blogged about. The movie's based on a story by Clive Barker, so it's automatically got at least a little bit of horror cred.
The story centers around three college film students who decide to do their thesis project about fear, interviewing other students about their innermost terrors. Through the course of the movie, we also learn about what has left marks on the filmmakers' psyches, and the extent to which it has damaged them. At the conclusion of their project, one of them decides that he hasn't yet seen the results he wants, and that the project needs to be taken to another, much more extreme level.
The first two-thirds of the movie are pretty heavy on exposition, and don't move too quickly, but when the final third comes, the setup pays off. For the first time this month, I truly did not see the ending coming before it happened. I thought I knew where it was leading, so it was a nice feeling to get outsmarted by one of these movies for a change.
My one complaint is with the character Quaid, who decides to push the project further. His motivation for this becomes clearer as the movie progresses, but the way he interacts with the other characters rings false. You know in some movies (not just horror, any genre) how there's that one character who thinks that the other characters aren't living life to the fullest/giving their all to a project/truly getting the lessons out of life that they should/etc. The character who deeply, earnestly, annoyingly believes in something and just can't rest until they have shown the world how deeply, earnestly, and annoyingly they believe in it? The character who says stupid crap like, "Open your eyes! Embrace the fear/love/lesson/whatever!" Like Natalie Portman in Garden State, except that she falls more into the Manic Pixie Dream Girl category. Anyway, that's this guy in Dread, except that he's pushing them towards their fears instead of their quirks.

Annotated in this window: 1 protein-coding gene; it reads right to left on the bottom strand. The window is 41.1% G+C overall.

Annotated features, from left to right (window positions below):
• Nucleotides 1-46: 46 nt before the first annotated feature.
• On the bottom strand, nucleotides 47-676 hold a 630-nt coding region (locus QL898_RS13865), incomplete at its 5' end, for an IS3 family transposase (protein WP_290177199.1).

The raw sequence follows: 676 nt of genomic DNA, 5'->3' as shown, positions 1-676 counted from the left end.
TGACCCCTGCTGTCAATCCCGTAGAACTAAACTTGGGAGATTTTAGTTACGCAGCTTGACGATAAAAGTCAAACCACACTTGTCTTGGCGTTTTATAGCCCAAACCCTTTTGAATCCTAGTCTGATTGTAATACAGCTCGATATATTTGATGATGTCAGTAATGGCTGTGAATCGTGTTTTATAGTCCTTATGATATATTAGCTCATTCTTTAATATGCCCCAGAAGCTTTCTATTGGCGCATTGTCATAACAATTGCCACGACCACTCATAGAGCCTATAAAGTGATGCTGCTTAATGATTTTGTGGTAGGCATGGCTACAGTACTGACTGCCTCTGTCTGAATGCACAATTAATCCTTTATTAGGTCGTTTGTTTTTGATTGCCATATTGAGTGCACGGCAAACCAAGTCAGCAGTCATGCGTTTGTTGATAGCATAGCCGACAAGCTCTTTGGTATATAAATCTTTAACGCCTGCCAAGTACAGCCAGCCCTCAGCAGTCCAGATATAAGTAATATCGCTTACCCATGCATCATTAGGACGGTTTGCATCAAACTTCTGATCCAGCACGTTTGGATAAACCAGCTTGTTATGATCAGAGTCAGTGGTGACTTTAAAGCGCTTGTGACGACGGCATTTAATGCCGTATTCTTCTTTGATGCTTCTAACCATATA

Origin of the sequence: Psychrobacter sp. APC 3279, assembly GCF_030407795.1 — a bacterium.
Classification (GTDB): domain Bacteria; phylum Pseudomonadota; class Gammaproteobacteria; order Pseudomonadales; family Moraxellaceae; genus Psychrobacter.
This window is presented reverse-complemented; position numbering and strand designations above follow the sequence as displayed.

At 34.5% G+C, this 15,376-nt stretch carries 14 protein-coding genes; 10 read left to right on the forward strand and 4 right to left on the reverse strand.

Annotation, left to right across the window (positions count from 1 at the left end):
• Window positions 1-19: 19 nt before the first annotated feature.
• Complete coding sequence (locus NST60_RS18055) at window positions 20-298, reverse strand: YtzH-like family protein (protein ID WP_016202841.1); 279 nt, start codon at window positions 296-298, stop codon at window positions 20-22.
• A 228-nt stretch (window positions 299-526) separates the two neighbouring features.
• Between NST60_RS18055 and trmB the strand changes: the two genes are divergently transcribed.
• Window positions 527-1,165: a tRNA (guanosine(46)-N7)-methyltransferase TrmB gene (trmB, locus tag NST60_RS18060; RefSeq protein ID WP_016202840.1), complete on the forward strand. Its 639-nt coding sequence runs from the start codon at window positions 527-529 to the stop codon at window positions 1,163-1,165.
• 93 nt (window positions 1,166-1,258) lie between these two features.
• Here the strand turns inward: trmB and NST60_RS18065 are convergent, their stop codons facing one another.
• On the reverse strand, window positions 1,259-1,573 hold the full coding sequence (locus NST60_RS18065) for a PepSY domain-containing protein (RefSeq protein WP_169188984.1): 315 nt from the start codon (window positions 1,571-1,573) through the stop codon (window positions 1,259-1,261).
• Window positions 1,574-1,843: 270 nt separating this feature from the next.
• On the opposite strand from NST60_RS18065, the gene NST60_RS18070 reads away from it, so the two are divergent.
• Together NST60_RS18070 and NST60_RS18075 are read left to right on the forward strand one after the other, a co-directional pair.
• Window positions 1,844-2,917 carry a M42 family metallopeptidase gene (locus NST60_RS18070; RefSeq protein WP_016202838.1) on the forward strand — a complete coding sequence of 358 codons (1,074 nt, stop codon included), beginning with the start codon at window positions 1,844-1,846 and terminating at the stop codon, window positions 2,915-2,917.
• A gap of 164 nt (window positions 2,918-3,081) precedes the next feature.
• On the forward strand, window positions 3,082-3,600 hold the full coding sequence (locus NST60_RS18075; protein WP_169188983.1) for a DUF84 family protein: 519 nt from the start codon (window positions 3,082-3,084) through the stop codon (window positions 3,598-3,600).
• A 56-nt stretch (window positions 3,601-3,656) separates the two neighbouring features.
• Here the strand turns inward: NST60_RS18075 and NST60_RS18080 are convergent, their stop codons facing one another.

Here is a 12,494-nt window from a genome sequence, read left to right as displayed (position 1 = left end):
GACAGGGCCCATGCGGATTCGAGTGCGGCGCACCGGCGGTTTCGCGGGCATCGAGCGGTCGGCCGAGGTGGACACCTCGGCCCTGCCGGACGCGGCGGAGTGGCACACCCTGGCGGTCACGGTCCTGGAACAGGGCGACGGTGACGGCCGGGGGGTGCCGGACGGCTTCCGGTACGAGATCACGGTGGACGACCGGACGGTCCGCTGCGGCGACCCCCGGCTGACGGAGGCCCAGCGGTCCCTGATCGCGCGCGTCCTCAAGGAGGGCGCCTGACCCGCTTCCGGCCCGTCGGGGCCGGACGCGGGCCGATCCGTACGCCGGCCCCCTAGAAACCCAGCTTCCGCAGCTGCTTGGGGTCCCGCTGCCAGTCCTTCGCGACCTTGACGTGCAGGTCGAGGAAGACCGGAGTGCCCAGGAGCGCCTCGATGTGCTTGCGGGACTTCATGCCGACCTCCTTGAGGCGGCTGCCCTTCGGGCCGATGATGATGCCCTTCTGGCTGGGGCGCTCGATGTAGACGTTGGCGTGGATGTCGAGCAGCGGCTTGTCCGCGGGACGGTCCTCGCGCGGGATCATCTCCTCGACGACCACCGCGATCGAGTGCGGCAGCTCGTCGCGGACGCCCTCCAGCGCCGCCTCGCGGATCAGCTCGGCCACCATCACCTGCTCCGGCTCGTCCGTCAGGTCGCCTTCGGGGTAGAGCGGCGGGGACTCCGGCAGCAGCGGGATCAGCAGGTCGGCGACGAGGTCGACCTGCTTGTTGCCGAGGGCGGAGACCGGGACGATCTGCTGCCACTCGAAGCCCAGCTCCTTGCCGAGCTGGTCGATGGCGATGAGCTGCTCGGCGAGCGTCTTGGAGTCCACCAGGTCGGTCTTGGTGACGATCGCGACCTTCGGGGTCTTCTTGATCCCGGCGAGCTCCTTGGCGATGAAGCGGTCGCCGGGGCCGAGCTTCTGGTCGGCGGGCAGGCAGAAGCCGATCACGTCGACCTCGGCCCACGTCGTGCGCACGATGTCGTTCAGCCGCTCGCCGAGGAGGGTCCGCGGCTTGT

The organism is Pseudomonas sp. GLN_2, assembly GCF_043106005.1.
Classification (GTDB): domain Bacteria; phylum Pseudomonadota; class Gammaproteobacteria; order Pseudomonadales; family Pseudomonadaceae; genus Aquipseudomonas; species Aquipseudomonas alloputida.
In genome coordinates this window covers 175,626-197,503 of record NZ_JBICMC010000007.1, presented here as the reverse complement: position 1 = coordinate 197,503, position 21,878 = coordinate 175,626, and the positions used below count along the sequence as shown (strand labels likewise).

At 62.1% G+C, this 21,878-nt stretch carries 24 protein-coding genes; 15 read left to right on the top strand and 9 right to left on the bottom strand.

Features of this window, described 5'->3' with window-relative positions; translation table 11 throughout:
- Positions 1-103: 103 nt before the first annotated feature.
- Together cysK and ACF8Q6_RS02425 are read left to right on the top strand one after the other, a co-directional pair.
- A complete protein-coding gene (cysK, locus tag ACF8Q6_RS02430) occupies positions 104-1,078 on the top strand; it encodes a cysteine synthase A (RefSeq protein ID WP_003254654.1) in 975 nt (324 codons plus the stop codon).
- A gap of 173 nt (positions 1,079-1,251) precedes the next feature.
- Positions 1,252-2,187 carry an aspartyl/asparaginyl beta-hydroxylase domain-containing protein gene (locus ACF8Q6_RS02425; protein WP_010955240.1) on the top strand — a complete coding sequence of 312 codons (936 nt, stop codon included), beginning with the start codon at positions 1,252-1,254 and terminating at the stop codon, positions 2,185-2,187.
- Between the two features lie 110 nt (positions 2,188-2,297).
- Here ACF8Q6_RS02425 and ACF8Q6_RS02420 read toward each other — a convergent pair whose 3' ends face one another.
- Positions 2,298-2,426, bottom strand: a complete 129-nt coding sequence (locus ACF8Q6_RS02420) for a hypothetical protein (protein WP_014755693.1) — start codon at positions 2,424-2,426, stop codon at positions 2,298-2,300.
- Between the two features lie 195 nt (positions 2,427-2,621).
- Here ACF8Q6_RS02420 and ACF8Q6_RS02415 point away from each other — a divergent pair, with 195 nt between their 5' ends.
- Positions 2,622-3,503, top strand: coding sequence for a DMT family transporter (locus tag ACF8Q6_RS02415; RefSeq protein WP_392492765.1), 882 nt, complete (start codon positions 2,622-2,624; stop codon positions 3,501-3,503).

That aside, though, this movie was pretty solid, and caught me off guard. Although it's in The Evil Men Do category, it's escapist enough that I still enjoyed watching it. I give it four fireman's axes out of five.